Slocum said combining the bill with other legislation would bring a broader appeal to federal lawmakers from other parts of the country. The bill now benefits nuclear projects in South Carolina and Georgia.
Neither Graham’s office nor Rice’s office responded to questions from The State, but Scott’s office issued a statement saying he would press the matter as part of a tax reform package this fall.
“I was very disappointed to see that the nuclear production tax credit, an initiative that would both provide a clean, renewable source of energy and help lower energy prices for millions of Americans, was not included in the spending bill recently passed by Congress,’’ Scott said. “I continue to have a number of discussions with my colleagues as we explore viable options moving forward.”
The plan to build two new nuclear reactors at SCE&G’s V.C. Summer energy station has been beset with delays and cost overruns. Many problems center on Westinghouse, the chief contractor, which filed for bankruptcy in March. About 5,000 people work at the plant site. Construction on the project is about one-third complete. The effort is one of two nationally to expand existing nuclear power stations. At SCE&G’s site near Jenkinsville, the two new reactors would be in addition to an existing atomic power reactor.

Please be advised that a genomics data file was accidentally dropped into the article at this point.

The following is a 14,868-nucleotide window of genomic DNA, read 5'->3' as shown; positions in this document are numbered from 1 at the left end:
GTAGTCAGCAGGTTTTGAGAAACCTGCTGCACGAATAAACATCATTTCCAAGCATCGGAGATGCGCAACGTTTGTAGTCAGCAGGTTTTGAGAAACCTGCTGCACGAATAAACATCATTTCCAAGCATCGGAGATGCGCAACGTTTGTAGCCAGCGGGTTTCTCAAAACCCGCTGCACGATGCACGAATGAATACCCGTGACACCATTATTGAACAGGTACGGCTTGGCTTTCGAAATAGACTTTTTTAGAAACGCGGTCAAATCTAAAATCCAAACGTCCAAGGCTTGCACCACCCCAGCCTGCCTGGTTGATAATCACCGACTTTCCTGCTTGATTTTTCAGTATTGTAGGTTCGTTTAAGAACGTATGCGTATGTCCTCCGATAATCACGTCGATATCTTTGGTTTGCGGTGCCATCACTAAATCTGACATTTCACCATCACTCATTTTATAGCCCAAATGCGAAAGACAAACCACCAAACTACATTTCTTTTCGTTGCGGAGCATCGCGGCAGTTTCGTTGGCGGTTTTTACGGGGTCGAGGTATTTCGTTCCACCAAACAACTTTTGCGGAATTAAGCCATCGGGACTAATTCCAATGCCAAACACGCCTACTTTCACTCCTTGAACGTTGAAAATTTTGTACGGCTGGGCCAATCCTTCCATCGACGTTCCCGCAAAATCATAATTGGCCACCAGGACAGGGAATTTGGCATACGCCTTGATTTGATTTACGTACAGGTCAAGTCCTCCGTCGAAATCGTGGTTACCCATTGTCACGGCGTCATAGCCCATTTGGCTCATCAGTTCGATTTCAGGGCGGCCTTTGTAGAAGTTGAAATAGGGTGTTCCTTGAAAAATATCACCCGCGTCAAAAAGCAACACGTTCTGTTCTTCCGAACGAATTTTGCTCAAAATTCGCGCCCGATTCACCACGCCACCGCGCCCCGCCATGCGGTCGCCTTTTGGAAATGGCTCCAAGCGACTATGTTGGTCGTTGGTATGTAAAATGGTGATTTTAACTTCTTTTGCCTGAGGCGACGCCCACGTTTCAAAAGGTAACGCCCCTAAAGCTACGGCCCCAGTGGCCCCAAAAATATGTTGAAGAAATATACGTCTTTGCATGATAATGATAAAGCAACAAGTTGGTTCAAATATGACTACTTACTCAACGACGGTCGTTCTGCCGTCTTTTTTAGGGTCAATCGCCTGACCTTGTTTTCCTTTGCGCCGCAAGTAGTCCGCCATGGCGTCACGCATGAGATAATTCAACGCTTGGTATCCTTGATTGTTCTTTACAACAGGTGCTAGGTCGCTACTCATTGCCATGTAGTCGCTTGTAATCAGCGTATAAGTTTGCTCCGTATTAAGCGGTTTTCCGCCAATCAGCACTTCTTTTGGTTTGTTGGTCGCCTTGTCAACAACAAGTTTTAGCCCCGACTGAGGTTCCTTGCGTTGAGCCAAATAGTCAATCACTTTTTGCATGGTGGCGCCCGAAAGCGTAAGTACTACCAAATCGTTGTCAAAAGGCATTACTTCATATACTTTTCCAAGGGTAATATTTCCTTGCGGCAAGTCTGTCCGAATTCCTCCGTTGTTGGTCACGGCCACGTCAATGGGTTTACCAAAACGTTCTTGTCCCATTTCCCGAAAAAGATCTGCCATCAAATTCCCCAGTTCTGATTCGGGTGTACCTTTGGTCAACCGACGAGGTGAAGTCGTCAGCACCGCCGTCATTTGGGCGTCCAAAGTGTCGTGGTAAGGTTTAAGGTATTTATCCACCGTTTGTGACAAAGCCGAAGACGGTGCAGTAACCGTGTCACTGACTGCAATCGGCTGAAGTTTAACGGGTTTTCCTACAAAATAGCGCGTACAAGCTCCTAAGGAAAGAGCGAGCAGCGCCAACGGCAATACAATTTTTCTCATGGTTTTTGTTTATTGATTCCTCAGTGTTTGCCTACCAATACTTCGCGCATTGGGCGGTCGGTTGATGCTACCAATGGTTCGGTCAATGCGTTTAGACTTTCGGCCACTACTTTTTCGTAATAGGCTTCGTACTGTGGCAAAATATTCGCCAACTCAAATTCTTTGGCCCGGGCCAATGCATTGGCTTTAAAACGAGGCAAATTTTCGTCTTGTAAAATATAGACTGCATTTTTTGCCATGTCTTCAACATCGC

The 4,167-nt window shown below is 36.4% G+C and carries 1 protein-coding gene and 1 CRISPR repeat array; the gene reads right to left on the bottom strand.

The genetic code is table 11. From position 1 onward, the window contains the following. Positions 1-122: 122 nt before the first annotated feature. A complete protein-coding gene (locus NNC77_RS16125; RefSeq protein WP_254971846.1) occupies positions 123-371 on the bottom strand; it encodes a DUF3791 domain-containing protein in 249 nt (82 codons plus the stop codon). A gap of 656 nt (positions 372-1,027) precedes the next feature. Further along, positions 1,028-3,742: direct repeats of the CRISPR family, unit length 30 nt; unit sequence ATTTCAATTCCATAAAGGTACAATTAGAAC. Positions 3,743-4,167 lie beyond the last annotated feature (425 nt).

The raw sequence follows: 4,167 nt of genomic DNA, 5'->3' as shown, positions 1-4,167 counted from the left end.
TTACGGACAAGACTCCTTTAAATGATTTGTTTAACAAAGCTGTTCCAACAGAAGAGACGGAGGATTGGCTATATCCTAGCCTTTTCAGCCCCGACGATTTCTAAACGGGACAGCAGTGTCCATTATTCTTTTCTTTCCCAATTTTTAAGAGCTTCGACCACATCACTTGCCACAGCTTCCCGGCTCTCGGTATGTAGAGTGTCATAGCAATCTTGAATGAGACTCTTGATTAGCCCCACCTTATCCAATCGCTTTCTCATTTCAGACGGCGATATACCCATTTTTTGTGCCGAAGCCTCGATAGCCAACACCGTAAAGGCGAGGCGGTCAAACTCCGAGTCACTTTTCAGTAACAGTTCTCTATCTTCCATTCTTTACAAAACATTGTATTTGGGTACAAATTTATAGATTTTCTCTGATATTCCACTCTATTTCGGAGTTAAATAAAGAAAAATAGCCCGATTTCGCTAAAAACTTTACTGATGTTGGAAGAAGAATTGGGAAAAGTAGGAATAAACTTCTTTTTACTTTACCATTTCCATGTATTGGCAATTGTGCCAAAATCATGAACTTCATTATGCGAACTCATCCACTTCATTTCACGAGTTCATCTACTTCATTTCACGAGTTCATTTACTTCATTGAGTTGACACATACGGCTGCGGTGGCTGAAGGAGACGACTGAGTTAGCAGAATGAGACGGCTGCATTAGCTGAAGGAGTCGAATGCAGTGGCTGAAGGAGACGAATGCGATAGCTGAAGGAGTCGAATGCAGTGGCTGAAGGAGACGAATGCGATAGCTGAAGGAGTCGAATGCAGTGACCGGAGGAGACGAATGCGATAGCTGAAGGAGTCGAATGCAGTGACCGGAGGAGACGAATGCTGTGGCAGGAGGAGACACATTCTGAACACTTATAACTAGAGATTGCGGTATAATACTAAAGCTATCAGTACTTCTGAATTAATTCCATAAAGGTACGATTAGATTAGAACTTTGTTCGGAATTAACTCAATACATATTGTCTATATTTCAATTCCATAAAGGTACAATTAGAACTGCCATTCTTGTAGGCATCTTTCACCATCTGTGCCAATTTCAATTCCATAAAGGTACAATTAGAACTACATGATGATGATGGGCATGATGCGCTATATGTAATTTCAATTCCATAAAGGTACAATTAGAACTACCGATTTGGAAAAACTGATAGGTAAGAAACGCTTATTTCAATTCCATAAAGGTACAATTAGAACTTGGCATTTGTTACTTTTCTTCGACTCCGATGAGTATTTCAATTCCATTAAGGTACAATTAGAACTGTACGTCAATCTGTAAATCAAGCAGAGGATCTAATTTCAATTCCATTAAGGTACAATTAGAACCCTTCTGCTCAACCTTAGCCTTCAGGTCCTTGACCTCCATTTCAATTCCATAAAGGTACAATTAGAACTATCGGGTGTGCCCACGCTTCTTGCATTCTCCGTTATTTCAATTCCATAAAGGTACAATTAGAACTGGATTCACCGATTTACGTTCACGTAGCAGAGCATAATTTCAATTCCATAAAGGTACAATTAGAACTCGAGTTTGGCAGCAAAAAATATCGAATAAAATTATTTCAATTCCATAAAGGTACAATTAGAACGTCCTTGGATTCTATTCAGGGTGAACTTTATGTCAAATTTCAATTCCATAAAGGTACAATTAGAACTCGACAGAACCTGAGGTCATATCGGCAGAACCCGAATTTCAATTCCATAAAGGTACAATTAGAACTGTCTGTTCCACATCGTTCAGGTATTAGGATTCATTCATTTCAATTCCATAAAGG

The key to continuing the expansion project may depend more on how Westinghouse’s bankruptcy is resolved, instead of the tax credit, Slocum said. The company’s owner, Toshiba, has pledged $1.7 billion to complete the project. Toshiba, however, is in financial trouble because of Westinghouse’s financial woes.
SCANA spokesman Eric Boomhower indicated that SCANA would not make a final decision on the future of the project on June 26 – but the tax credit is needed.
“The federal production tax credits potentially available to the project represent approximately $2.2 billion in value to SCE&G’s customers, if both units are completed, and are an important part of our cost evaluation,’’ Boomhower said in an email.
Santee Cooper spokeswoman Mollie Gore could not say how much weight the tax credit extension would carry in the state-owned power company’s ultimate decision on the nuclear project.
Gore said that is one of a number of issues being analyzed by Santee Cooper in anticipation of June 26. The Santee Cooper board meets that day.
The bill advanced by Scott and Rice would help Santee Cooper by making it easier for the state-owned utility to use the tax credits, Gore said. As it stands, the law is murky on how easy that would be for her company, as opposed to SCANA, because Santee Cooper is a state agency.
Slocum’s group opposes extending the tax break, saying the nuclear industry does not need continued subsidies as other forms of energy, such as wind and solar, become more viable.
“We don’t see it as a sustainable or affordable energy option,’’ Slocum said. “It is a technology that served us well – but it has been eclipsed in terms of its efficiency and its impact on the environment.’’